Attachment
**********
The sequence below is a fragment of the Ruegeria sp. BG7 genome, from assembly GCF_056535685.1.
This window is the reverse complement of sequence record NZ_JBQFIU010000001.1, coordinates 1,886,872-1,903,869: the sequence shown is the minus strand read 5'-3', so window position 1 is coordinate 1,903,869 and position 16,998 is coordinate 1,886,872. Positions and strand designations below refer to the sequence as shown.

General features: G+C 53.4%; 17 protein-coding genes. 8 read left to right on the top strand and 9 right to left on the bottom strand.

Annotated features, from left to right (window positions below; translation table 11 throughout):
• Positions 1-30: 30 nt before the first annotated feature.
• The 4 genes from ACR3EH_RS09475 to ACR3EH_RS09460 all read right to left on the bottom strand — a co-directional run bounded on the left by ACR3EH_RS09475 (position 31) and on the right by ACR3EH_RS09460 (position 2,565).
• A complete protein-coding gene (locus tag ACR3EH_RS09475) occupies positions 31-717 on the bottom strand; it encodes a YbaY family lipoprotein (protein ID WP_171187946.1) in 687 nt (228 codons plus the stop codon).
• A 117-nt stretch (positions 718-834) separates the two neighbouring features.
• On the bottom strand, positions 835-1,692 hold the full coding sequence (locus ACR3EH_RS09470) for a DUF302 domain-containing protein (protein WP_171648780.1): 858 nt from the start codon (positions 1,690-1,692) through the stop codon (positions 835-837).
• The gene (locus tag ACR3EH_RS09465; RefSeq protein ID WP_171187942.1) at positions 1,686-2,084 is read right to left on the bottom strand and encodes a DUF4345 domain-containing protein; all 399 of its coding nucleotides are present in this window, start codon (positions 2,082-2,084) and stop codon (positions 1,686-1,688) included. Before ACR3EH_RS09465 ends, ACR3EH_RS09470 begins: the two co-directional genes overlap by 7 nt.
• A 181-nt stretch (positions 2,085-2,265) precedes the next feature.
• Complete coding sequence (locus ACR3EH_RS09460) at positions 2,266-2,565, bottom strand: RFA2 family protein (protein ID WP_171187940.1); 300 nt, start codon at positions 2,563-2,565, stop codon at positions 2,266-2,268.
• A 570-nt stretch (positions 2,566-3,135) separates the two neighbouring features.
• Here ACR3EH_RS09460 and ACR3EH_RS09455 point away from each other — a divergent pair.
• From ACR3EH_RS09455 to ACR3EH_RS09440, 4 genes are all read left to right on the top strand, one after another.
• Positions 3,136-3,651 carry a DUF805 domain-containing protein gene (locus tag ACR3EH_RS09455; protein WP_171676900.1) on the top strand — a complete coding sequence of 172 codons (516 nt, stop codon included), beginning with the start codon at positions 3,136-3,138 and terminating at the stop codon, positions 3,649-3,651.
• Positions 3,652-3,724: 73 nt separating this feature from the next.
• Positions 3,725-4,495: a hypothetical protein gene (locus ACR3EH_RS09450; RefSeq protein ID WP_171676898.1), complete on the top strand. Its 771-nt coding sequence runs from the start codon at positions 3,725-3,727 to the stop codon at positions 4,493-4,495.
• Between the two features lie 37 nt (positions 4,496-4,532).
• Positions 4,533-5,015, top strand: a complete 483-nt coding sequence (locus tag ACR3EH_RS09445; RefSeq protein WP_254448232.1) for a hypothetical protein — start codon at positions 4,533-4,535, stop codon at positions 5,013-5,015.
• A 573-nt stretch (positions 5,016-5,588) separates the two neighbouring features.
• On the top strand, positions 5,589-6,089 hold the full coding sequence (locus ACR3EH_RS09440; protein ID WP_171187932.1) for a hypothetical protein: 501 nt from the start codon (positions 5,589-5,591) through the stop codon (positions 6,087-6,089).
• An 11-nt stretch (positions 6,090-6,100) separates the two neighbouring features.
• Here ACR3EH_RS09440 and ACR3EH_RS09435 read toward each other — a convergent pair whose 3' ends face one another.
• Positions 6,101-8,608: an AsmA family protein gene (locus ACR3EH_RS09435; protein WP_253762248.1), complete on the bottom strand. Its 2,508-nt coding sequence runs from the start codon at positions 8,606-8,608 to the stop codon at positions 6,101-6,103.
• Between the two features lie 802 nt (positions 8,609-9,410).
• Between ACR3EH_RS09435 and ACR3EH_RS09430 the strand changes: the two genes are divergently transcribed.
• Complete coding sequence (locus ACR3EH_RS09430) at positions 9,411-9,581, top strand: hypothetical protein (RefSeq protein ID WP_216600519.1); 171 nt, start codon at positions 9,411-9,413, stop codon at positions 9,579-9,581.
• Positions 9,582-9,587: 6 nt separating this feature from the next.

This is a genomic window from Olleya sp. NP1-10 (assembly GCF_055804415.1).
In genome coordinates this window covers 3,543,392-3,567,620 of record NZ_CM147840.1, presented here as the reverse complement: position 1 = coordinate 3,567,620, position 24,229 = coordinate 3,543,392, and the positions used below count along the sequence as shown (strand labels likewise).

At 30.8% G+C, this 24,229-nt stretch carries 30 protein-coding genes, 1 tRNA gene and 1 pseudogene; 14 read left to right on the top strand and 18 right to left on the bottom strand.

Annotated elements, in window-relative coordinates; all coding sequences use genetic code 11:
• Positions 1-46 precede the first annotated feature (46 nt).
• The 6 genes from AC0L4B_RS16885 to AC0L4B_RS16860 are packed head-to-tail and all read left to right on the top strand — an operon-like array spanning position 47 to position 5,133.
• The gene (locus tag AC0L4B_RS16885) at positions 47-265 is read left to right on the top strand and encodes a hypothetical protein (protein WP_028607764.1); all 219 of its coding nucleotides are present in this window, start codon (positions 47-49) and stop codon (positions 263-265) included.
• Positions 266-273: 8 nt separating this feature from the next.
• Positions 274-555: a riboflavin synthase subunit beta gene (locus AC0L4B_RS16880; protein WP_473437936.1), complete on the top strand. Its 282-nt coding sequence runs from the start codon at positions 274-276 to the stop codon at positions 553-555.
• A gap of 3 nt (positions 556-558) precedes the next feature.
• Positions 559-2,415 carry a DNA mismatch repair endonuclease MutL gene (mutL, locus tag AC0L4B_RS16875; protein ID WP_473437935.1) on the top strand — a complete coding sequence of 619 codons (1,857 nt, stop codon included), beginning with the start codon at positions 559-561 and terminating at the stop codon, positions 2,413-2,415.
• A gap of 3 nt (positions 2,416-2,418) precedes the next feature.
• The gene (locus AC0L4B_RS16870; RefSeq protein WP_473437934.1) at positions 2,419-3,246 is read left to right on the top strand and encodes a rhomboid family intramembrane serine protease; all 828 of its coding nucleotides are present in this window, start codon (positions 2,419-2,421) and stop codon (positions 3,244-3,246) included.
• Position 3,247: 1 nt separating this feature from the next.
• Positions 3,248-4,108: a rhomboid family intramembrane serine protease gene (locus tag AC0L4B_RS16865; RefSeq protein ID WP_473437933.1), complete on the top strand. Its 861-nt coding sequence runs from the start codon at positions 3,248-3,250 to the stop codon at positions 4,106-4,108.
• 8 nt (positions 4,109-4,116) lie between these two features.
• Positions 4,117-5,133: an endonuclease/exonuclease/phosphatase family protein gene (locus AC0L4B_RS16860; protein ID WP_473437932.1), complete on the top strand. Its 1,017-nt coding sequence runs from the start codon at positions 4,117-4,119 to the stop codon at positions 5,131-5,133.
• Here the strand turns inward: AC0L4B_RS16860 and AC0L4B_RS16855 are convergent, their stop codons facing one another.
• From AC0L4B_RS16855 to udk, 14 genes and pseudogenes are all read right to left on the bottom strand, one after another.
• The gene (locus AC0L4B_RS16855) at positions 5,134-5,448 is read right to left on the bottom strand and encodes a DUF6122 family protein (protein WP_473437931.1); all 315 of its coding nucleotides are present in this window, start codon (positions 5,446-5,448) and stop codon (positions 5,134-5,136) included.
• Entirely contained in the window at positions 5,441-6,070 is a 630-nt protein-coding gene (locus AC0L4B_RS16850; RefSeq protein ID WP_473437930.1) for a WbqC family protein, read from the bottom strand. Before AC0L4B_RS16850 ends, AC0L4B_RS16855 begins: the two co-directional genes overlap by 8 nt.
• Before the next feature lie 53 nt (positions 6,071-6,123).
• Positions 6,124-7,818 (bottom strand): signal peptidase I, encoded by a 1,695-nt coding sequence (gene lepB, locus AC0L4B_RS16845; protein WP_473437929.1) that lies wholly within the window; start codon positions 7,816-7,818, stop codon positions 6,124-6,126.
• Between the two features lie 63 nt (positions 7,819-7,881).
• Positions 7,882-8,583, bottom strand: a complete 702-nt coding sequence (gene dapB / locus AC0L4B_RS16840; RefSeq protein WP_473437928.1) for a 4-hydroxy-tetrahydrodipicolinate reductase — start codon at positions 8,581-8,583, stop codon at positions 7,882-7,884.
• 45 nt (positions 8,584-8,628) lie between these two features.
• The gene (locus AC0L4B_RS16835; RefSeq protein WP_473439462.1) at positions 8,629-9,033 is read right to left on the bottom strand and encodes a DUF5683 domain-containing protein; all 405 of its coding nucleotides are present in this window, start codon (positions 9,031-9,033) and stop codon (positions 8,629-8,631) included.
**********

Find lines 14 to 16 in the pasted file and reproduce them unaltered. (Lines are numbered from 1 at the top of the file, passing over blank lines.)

• Here ACR3EH_RS09460 and ACR3EH_RS09455 point away from each other — a divergent pair.
• From ACR3EH_RS09455 to ACR3EH_RS09440, 4 genes are all read left to right on the top strand, one after another.
• Positions 3,136-3,651 carry a DUF805 domain-containing protein gene (locus tag ACR3EH_RS09455; protein WP_171676900.1) on the top strand — a complete coding sequence of 172 codons (516 nt, stop codon included), beginning with the start codon at positions 3,136-3,138 and terminating at the stop codon, positions 3,649-3,651.